Fellowships on medical research can take your reporting further

About Tara Haelle

Tara Haelle (@TaraHaelle) is AHCJ's medical studies core topic leader, guiding journalists through the jargon-filled shorthand of science and research and enabling them to translate the evidence into accurate information.

One of the best ways to become skilled in reporting on medical research is to immerse yourself in the experience of learning from the experts. That is precisely what two different fellowships offered by AHCJ will provide to applicants selected to participate in early fall.

The AHCJ-National Library of Medicine Health Journalism Fellowship and the AHCJ Fellowship on Comparative Effectiveness, supported by the Patient-Centered Outcomes Research Institute, both provide travel expenses (within the U.S.), lodging and a food stipend for a full week of specialized learning. A membership (or renewal) to AHCJ is included as well.

These fellowships – basically immersive, hands-on workshops – are ideal for greenhorns and veterans. If you have never used a medical study to report a story, or if you read a half dozen of them each week, each of these provide an opportunity for you to take your reporting a step further.

The first opportunity, supported by the National Library of Medicine, brings four journalists to the campus of the National Institutes of Health in Bethesda, Md. The fellows will explore the latest research at the NIH, demystify biomedical statistics, and receive hands-on training in PubMed, MedlinePlus, ClinicalTrials.gov, ToxNet and Household Products Database. With all of the data, programs and resources that the NLM has to offer, journalists can dig in with the guidance provided on site by this fellowship.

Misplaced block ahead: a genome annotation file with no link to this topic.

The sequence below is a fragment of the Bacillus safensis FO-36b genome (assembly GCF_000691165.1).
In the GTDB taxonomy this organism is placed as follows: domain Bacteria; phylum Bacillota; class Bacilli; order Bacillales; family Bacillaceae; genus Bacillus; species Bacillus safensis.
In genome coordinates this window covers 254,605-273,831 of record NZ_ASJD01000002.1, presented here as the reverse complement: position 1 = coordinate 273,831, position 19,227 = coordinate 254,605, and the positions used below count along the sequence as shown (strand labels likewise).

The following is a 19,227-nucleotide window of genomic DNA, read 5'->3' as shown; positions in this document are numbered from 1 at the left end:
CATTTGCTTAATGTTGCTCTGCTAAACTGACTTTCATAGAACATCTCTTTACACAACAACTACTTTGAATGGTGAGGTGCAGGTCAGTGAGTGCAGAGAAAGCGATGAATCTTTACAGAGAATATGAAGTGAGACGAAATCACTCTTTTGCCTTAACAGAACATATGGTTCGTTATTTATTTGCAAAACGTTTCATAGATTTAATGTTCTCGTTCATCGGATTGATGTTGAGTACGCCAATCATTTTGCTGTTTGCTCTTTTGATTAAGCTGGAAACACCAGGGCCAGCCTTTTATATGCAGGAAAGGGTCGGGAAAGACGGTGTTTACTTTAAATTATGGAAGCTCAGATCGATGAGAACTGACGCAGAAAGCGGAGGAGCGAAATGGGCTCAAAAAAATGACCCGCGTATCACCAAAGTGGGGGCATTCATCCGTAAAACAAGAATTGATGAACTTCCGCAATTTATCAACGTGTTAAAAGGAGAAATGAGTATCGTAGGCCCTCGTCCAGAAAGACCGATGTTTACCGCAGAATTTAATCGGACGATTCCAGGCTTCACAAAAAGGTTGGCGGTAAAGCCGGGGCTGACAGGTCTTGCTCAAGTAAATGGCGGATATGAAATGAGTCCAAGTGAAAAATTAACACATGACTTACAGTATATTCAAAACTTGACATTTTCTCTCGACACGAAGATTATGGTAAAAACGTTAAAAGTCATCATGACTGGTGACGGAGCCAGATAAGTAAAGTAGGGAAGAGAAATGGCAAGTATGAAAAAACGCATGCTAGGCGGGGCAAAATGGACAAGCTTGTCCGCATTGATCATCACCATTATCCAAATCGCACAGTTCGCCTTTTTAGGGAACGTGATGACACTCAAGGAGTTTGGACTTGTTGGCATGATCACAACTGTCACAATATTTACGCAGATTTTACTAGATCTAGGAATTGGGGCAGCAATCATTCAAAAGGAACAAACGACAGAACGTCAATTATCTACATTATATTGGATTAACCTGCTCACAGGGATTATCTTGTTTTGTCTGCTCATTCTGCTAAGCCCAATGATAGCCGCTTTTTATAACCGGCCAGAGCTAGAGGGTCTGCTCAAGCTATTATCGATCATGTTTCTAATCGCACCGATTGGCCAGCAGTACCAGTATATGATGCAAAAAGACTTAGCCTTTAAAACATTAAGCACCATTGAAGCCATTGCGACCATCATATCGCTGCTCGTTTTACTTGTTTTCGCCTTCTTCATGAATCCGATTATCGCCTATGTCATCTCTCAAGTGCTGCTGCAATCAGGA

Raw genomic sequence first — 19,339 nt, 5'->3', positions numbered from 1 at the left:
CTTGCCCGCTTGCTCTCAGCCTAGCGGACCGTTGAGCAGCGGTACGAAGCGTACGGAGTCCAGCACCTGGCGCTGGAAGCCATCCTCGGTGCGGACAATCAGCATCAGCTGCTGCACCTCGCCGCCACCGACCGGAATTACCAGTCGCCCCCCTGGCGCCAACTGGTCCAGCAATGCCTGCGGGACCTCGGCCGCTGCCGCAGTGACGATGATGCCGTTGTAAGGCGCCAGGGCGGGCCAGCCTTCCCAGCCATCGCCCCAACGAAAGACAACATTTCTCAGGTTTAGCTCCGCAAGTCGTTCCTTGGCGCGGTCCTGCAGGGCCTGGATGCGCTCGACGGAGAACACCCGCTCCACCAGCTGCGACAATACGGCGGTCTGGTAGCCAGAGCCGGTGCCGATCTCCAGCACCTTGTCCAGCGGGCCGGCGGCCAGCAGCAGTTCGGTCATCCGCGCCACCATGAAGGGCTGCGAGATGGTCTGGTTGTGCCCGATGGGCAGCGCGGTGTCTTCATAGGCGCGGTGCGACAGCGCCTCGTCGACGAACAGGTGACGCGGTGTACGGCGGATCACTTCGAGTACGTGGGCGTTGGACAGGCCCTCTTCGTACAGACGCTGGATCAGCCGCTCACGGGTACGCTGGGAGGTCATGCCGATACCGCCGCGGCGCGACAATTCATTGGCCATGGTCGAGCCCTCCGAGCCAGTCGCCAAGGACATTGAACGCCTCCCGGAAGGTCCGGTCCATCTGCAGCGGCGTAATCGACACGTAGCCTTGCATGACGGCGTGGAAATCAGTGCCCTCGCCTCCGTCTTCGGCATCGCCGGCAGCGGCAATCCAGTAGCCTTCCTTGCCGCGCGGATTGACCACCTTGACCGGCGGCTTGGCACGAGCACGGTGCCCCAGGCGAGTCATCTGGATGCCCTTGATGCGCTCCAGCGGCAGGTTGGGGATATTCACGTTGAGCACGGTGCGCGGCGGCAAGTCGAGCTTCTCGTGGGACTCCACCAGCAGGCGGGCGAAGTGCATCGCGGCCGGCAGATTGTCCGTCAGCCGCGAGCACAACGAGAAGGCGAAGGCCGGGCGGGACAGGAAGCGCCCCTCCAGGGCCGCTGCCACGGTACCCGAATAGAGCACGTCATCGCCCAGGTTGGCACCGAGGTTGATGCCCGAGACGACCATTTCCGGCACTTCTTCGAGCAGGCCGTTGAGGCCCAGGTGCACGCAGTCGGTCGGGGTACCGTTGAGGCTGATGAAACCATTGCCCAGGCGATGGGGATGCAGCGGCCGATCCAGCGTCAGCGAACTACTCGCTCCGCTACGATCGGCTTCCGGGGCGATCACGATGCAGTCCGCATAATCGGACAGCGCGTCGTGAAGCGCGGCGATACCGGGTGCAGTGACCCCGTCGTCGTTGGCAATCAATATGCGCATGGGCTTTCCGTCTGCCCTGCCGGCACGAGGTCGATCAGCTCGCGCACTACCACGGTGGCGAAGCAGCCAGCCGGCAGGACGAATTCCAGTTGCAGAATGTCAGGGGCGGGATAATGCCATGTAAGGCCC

Previous AHCJ-NLM fellowships included sessions and tutorials on genetics, imaging, minority health, U.S. health disparities, Native Americans’ concept of health and communicating cancer research.

“I came away from the fellowship with a robust list of new tools that will improve my reporting and help me do a better job at understanding the latest medical research,” said Matthew Glasser of NBC News Southern California. “I have no doubt that the tools will make me a better health journalist and I am encouraging my colleagues to use the tools as well.”

Both affiliated and freelance journalists are welcome to apply. Cheryl Weinstock, a freelance journalist, said she found the fellowship energizing. “I am thrilled to have learned such valuable research skills,” she said. “I appreciated being able to share experiences with colleagues and specialists. These new resources will be indispensable to me.”

The second fellowship, a new opportunity targeting comparative effectiveness research, covers both medical research generally as well as medical decision-making based on such research.

During one week in Washington, D.C., fellows will learn about different types of research methodology and what makes a methodology reliable. With a focus on comparing treatments for conditions, fellows will learn how treatments are compared and evaluated, how medical decisions are made, what gaps exist in the evidence for common conditions, how researchers are using patient health care data, how health literacy affects patient outcomes and how clinical trials will change moving forward.

The applications require a brief cover letter (submit in PDF only) introducing yourself and why you are applying for the fellowship, a current résumé and a letter of recommendation from a current supervisor or assigning editor.

Application deadlines are Aug. 3 at 5 p.m. CDT for the AHCJ-NLM fellowship, and Sept. 1 at 5 p.m. CDT for the Fellowship on Comparative Effectiveness Research.

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